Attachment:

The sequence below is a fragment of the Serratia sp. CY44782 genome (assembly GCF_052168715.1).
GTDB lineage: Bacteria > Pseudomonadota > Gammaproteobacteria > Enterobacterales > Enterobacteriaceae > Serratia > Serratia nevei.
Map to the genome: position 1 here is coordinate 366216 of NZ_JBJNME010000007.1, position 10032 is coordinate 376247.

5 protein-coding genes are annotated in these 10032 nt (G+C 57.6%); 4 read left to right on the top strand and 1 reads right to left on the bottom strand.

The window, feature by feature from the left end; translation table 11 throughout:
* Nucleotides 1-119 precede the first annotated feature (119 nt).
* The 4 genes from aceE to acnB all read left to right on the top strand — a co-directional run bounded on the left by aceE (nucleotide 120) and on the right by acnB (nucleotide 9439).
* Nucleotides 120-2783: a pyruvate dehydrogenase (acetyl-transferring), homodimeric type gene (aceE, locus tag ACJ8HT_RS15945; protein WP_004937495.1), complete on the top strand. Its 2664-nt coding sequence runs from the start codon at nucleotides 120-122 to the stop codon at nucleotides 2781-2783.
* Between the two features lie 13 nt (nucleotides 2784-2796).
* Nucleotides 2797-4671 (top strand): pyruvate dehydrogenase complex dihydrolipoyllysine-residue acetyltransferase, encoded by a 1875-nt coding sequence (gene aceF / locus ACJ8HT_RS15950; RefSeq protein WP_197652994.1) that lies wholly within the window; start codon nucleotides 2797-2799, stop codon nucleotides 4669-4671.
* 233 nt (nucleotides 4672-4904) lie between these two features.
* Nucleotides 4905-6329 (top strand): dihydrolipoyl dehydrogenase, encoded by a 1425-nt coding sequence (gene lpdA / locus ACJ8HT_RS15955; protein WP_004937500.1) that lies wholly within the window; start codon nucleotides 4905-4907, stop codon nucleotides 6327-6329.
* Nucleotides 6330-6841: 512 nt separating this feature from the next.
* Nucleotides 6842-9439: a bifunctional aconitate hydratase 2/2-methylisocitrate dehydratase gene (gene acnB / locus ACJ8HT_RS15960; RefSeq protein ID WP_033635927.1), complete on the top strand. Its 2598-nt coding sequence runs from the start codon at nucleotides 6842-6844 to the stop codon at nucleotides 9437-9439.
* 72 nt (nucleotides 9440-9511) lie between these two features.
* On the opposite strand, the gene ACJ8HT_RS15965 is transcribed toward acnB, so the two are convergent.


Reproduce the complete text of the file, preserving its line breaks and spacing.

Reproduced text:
The sequence below is a fragment of the Serratia sp. CY44782 genome (assembly GCF_052168715.1).
GTDB lineage: Bacteria > Pseudomonadota > Gammaproteobacteria > Enterobacterales > Enterobacteriaceae > Serratia > Serratia nevei.
Map to the genome: position 1 here is coordinate 366216 of NZ_JBJNME010000007.1, position 10032 is coordinate 376247.

5 protein-coding genes are annotated in these 10032 nt (G+C 57.6%); 4 read left to right on the top strand and 1 reads right to left on the bottom strand.

The window, feature by feature from the left end; translation table 11 throughout:
* Nucleotides 1-119 precede the first annotated feature (119 nt).
* The 4 genes from aceE to acnB all read left to right on the top strand — a co-directional run bounded on the left by aceE (nucleotide 120) and on the right by acnB (nucleotide 9439).
* Nucleotides 120-2783: a pyruvate dehydrogenase (acetyl-transferring), homodimeric type gene (aceE, locus tag ACJ8HT_RS15945; protein WP_004937495.1), complete on the top strand. Its 2664-nt coding sequence runs from the start codon at nucleotides 120-122 to the stop codon at nucleotides 2781-2783.
* Between the two features lie 13 nt (nucleotides 2784-2796).
* Nucleotides 2797-4671 (top strand): pyruvate dehydrogenase complex dihydrolipoyllysine-residue acetyltransferase, encoded by a 1875-nt coding sequence (gene aceF / locus ACJ8HT_RS15950; RefSeq protein WP_197652994.1) that lies wholly within the window; start codon nucleotides 2797-2799, stop codon nucleotides 4669-4671.
* 233 nt (nucleotides 4672-4904) lie between these two features.
* Nucleotides 4905-6329 (top strand): dihydrolipoyl dehydrogenase, encoded by a 1425-nt coding sequence (gene lpdA / locus ACJ8HT_RS15955; protein WP_004937500.1) that lies wholly within the window; start codon nucleotides 4905-4907, stop codon nucleotides 6327-6329.
* Nucleotides 6330-6841: 512 nt separating this feature from the next.
* Nucleotides 6842-9439: a bifunctional aconitate hydratase 2/2-methylisocitrate dehydratase gene (gene acnB / locus ACJ8HT_RS15960; RefSeq protein ID WP_033635927.1), complete on the top strand. Its 2598-nt coding sequence runs from the start codon at nucleotides 6842-6844 to the stop codon at nucleotides 9437-9439.
* 72 nt (nucleotides 9440-9511) lie between these two features.
* On the opposite strand, the gene ACJ8HT_RS15965 is transcribed toward acnB, so the two are convergent.